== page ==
Local news reports are once again being filled with drought warnings and talk of future water woes. But what is not being talked about are measures that could have helped the situation and were poised to be executed by the Water Management District.
To explain, a program known as dispersed water storage, or dispersed water management/water farming, has been vetted by the district and moved into contracting phase to allow shallow water storage of rain water to be held on various parcels of land. These shallow water storage projects hold water during times of high rainfall, allowing valuable storm water to be captured and stored in a more natural way, as opposed to letting it flood our rivers or run off in areas that cannot afford excess water.
These programs, while making it through the district's review process and contracting phase and also receiving funding by the Legislature, ultimately did not make it into the state's final budget. The reason? I believe that answer is simple. Misinformation about a new program and a stigma over public and private land use partnerships.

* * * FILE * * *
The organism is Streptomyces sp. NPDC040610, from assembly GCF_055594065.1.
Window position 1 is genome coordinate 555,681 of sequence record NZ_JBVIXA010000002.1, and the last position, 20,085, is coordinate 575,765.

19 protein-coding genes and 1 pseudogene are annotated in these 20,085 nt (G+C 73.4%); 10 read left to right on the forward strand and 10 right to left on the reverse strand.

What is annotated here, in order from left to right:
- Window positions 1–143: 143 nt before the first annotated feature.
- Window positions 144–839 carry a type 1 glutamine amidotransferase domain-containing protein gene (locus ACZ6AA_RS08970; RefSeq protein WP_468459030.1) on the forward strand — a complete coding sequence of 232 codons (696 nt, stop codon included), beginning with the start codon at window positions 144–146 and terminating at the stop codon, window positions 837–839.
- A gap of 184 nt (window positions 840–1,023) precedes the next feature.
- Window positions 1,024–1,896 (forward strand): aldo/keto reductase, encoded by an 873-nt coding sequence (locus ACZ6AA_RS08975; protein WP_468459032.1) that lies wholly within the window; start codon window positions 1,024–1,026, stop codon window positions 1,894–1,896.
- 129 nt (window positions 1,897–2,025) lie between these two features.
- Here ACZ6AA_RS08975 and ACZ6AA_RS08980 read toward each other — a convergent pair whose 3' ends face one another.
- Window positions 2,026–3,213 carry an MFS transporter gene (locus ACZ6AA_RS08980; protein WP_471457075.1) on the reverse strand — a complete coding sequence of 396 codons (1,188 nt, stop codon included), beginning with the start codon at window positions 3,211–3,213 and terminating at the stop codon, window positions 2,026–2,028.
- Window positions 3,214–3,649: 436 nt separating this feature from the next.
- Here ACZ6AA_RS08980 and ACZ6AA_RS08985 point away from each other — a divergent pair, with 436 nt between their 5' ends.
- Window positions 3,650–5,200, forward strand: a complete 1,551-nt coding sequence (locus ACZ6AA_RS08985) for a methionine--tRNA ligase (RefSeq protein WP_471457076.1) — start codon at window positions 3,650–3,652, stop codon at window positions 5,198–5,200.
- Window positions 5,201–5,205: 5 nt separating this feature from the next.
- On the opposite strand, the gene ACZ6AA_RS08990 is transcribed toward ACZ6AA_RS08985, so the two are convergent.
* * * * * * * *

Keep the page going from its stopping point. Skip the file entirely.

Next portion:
Dispersed water storage has been used since 2005 and is a science-based approach to storing water that engages public-private partnerships that identifies the best parcel of land with the most water storage possible — and in most cases we will find that on non-state owned land.
The proponents and supporters of Amendment 1 called on lawmakers and the governor to invest in water conservation and preservation of land.
Whether or not any funds from that amendment are ultimately directed to these types of projects across the state, the message should be clear from Floridians. They want the state to focus on environmental projects that reap long-term benefits.
And what better project to add to that list to support than water storage projects that are science-based, already vetted and approved by the district and are shovel ready.
We encourage the Legislature, the governor and the water management district to advocate for these projects and provide tangible water storage solutions for South Florida before we end up in a water crisis yet again.
Brewster Bevis, chairman, Florida H20 Coalition, Tallahassee